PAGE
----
“Time” didn’t prevent war or ensure justice but it was a decent and memorable effort, all the same.

Thanks Dad!

Fans of Midnight Juggernauts’ “Into The Galaxy” should definitely check out “Here is The News”:
MP3: “Here is the News” – Electric Light Orchestra

My favorite song from “Time” is the opening track “Twilight”, with its huge, simple synth line, massive, bombastic drums and crazy falsetto harmonies:
MP3: “Twilight” – Electric Light Orchestra

This next one is for all you vocoder lovers – the story of a man in love with his new IBM PC:
MP3: “Yours Truly, 2095” – Electric Light Orchestra

The album’s biggest hit was essentially a 50’s blues/rock song with updated production (but then again, that pretty much describes The Ramones entire catalog). This song was also used in a bizarre series of jittery commercials in the 80’s, the theme of which was “Be a Coffee Achiever!”
MP3: “Hold on Tight” – Electric Light Orchestra

You can buy ELO’s “Time” on iTunes or Amazon.

Baron von Luxxury


NWT: Hybrid Kids

25 09 2007

Hybrids Kids was a ‘compilation’ released on Cherry Red Records in 1979. It was supposedly a collection of songs made by a number of bands from Peabody, Kansas. However, In actuality all the songs on the album were created by British keyboardist Morgan Fisher, who was best known for his time spent in glam rock band Mott The Hoople.

“Recorded while Fisher was still in Mott, Hybrid Kids is an affectionate demolition job of pop classics”. And that it is! Fantastically experiment and almost whimsical covers of seminal pop songs. Fisher casts aside any formula or structure the original tracks were supposed to contain with wanton abandon, leaving only his musical musings intact.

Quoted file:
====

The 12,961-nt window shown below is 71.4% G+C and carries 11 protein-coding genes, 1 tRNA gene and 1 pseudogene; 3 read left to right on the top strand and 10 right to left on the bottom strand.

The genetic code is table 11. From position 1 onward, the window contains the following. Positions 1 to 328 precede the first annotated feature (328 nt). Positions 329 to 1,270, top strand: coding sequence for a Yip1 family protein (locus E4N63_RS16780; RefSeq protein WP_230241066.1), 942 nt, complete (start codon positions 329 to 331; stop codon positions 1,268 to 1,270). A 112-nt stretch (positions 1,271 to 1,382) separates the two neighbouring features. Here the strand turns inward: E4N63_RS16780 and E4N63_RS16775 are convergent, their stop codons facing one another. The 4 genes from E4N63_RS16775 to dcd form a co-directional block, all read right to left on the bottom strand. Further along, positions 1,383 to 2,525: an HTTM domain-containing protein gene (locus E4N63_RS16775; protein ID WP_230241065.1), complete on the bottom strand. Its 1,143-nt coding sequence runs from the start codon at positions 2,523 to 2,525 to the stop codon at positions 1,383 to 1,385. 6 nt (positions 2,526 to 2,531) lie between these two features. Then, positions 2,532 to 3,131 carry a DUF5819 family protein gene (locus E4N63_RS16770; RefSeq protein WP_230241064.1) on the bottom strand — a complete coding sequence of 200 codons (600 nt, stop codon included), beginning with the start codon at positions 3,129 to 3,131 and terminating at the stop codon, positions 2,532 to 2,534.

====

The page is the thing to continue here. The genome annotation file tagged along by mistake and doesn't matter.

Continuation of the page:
I stumbled on these ‘Hybrid Kids’ tracks many a years ago and had no clue that these twelve songs were not made some angst filled teenage Kansans and I’m not sure which story is more incredible, the fallacy or truth.

MP3:  Hybrid Kids – British Standard Unit – D’ya Think I’m Sexy

MP3:  Hybrid Kids – R.W. Atom – You’ve Lost That Loving Feeling

From 1968 to 1970 Morgan Fisher played with pop band The Love Affair. Between 1972 and 1973 he formed the progressive rock band called Morgan. From 1973 to 1976 he joined Mott the Hoople, who were initially produced by David Bowie. In 1980 Fisher conceived and produced the unique Miniatures album (51 one-minute tracks by various popular bands of the time). In addition he played with Queen on their 1982 tour of Europe.

Fischer now resides in Japan and works as a keyboardist, producer, composer, film scorer, and photographer.

In 1997 ‘Hybrid Kids’ was re-released on CD and sometimes you can find a copy on Amazon, but right now there aren’t any available. But that’s okay, because you can find the original vinyl on gemm. One in Very Good condition goes for $136.00! Not bad for an album that was made on a 4 Track for 25 pounds.